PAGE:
Maya Shwayder

Host/Producer

Maya Shwayder is host/producer of NEPM's And Another Thing. Maya grew up outside Detroit and attended Harvard College and Columbia Journalism School. She spent four years in New York City as a local reporter writing for a variety of outlets, eventually becoming the UN Correspondent for the Jerusalem Post, before moving abroad to pursue a TV career. Maya spent over 4 years based in Berlin, traveling around Europe and the US, as an international correspondent and anchor for Deutsche Welle/DW News, Germany’s international broadcaster. Her work has also appeared in The Washington Post, The Atlantic and the Daily Beast, among others. Most recently, she has worked as a host for WCRB, as well as a writer for Business Insider and The Boston Globe, covering education, privacy and technology.

Ways to Connect

It's a celebration of mothers, in all forms. Family therapist Dr. Gayanni DeSilva will explain the everchanging role of moms (and dads) during the pandemic.

Hosts Dara Kennedy and Maya Shwayder will also explore surrogacy. The rewards are often fulfilling, however the process of surrogacy can be challenging. Jessica Stumpf, Executive Director of the Vermont Surrogacy Network will talk about her experience as a surrogate mother and how her organization recruits both surrogates and potential families.

Esports has evolved into a multibillion dollar industry and in its wake, colleges and universities have developed competitive teams and academic concentrations. Josh Staley, New England College Esports Program Director and scholar esports athlete Corey Bryan will talk to Dara and Maya about this profitable profession.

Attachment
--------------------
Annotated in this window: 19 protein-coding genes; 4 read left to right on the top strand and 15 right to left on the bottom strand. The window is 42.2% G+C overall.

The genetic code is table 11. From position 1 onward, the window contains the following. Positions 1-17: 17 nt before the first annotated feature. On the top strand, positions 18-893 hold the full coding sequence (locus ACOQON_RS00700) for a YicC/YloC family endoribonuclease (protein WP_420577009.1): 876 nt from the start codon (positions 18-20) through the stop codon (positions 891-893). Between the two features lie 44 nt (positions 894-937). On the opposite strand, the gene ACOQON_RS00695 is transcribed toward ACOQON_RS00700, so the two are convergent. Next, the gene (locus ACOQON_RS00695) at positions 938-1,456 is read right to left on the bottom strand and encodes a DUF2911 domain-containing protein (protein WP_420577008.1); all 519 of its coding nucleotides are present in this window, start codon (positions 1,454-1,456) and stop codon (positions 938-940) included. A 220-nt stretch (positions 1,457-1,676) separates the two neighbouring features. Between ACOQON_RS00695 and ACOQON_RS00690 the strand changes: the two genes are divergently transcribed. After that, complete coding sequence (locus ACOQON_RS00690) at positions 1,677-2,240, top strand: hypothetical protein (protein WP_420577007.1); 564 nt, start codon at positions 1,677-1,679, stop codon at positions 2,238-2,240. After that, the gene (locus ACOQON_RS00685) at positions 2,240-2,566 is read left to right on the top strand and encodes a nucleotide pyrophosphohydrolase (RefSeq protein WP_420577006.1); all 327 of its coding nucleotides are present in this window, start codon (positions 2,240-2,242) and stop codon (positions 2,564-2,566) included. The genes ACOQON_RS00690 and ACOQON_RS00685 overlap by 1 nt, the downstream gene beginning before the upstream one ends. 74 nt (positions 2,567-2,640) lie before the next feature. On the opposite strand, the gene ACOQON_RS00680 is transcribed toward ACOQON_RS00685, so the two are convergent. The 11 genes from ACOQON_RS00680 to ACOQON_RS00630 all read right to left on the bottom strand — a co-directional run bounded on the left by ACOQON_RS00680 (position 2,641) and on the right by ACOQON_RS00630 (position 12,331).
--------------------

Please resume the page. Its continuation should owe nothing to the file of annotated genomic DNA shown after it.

And Another Thing will talk with Jacob "J-Wall" Wallack, the reigning EA Sports Madden NFL  club champion and how he's made over 200,000 dollars in prize movie.

Dara Kennedy and Maya Shwayder examine the foster care system and the challenges foster families have faced during the pandemic. Psychology professor Jen Matos of Mt. Holyoke College talks about family stabilization. Next, a conversation with William McClendon who grew up in the Connecticut foster care system and just recently, became a foster parent. He spends his time working with at-risk youth.

At least 24 states have mounted a legal challenge against the Sackler family. The billionaire family owns Purdue Pharma, one of the companies in the center of lawsuits and litigation around the opioid crisis.  And Another Thing spoke with Attorney Generals William Tong of Connecticut and Maura Healey of Massachusetts as they continue to fight to hold Purdue Pharma accountable.

In his first address to joint congress, President Joe Biden introduced agenda polices surrounding child care, education, and immigration. Dara Kennedy and Maya Shwayder will dissect President Biden’s key components of his address then talk with members of the community that will be directly affected.

As Mental Health Awareness month comes to a close, Dara Kennedy and Maya Shwayder will explore its rise over the course of the pandemic. Psychiatrist, Dr. Gayanni DeSilva explains ‘languishing’ - a term for those who have trouble explaining their anxiety or depressive moods. Dara and Maya will also examine how Black and Latinx communities have been disproportionately affected by mental health with UCONN psychiatrist Dr. Michelle Williams and Mt. Holyoke Dr. Jen Matos.

Conversation on police accountability with Massachusetts Attorney General Maura Healey continues with focus on the Springfield Police Department. After an investigation by the Department of Justice revealed over 100,000 pages of misconduct reports, what reforms are needed in order for Springfield residents to feel more comfortable in the community?

In the wake of former Minneapolis police offer Derek Chauvin’s conviction in the death of George Floyd, Dara Kennedy and Maya Shwayder examine police accountability in our community with Massachusetts Attorney General Maura Healey. And Another Thing will also look into Qualified Immunity with Institute of Justice lawyer Keith Neely who is working to amend, or even end QI policies across the country.